Political science department holds mock law class for potential law students

Roger Williams University law professor gives students a ‘trial’ of law school

URI political science pre-law program hosts a mock law school class with Emily Sack, a professor of law at Roger Williams University School of Law. PHOTO CREDIT: Maddie Bataille | Photo Editor

Emily Sack, a professor of law at the Roger Williams University School of Law, led a mock law school class at the University of Rhode Island. 

The class took place on Monday at 5 p.m in Cherry Auditorium in the Kirk Applied Engineering Laboratory.

According to Christopher Parker, assistant professor of political science and pre-law advisor at URI, the event gave students an opportunity to get a sense of what a typical law school class is like and to ask Sack any questions about law school.

Sack received her doctorate of law from New York University in 1991 and has been teaching at Roger Williams since 2001. According to her profile on the school’s website, she is a nationally recognized expert on domestic violence and reform of the court system as well as the deputy director for the Center for Court Innovation. 

The mock law class focused on two real court case studies. 

“This is very typical in law school,” Sack said. “You’ll be reading cases that will teach you principles of law and then practice applying them. Then you will be discussing how you think the law should be applied to this set of facts because that’s actually exactly what a lawyer does.” 

The first case was that of Inyoung You and her boyfriend Alexander Urtula. You repeatedly sent Urtula messages urging him to end his life and threatened to end hers during their 18-month relationship in 2019. Urtula ended up taking his own life. 

Sack asked the class to decide if Inyoung should be charged or not. The class agreed she should. In the real court case, You was charged with involuntary manslaughter and pleaded guilty. 

The class learned about terms such as causation, the possible cause of a case, proximate cause, a factor sufficiently related enough to be the cause of the case, and intervening factors, the outlying factors that could have contributed to the cause.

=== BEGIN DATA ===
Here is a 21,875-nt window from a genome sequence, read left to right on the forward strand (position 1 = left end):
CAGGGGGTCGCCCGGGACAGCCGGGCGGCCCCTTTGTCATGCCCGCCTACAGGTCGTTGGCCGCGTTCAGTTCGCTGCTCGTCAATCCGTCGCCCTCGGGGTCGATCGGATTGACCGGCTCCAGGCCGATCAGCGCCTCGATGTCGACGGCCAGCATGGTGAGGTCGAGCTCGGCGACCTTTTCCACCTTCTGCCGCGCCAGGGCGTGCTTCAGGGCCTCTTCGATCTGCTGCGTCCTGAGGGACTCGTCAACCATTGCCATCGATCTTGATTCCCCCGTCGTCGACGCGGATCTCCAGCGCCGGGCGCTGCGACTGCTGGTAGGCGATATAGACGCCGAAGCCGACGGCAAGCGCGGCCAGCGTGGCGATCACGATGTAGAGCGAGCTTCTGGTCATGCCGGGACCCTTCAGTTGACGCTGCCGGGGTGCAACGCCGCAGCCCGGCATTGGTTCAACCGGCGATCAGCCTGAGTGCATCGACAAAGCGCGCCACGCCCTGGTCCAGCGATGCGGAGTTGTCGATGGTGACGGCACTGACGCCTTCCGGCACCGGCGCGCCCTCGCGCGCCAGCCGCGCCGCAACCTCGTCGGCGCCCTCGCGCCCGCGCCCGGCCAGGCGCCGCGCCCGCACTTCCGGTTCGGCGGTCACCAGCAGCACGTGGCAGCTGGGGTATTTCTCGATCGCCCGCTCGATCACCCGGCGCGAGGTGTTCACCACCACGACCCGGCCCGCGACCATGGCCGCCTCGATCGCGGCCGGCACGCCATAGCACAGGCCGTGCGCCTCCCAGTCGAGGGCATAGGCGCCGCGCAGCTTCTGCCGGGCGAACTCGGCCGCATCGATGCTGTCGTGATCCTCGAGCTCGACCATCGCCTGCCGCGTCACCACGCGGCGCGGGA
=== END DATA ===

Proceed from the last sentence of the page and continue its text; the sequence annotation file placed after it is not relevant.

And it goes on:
The second case study was the case of Michelle Carter, a minor who convinced her boyfriend Conrad Roy III to take his own life over the phone. The class decided Carter should be charged with involuntary manslaughter, as she also was in real life. 

“She’s out now but no one knows where she is,” Sack said. “There’s some thought she might have changed her appearance. There’s a Hulu documentary coming out about it sometime this spring.”

Next, Sack led into the Q&A portion of the event. She talked about Roger Williams School of Law and the experience of law school as a whole. The first year of law school is all core courses in different fields of law, according to her.

She said that Roger Williams University is the only law school in Rhode Island and it has been recognized nationally for its professors, hands-on learning and having the lowest tuition for private law schools in all of New England.

One student asked what the requirements are for law school and what admission boards look for in applicants.

Sack explained that schools look for high Law School Admission Test (LSAT) scores, a good undergraduate GPA, commitment and involvement and some sort of experience or something that shows your interest in law school. 

Because law school is a commitment beyond the undergraduate experience, this class was another way the university created a real-world professional environment for students.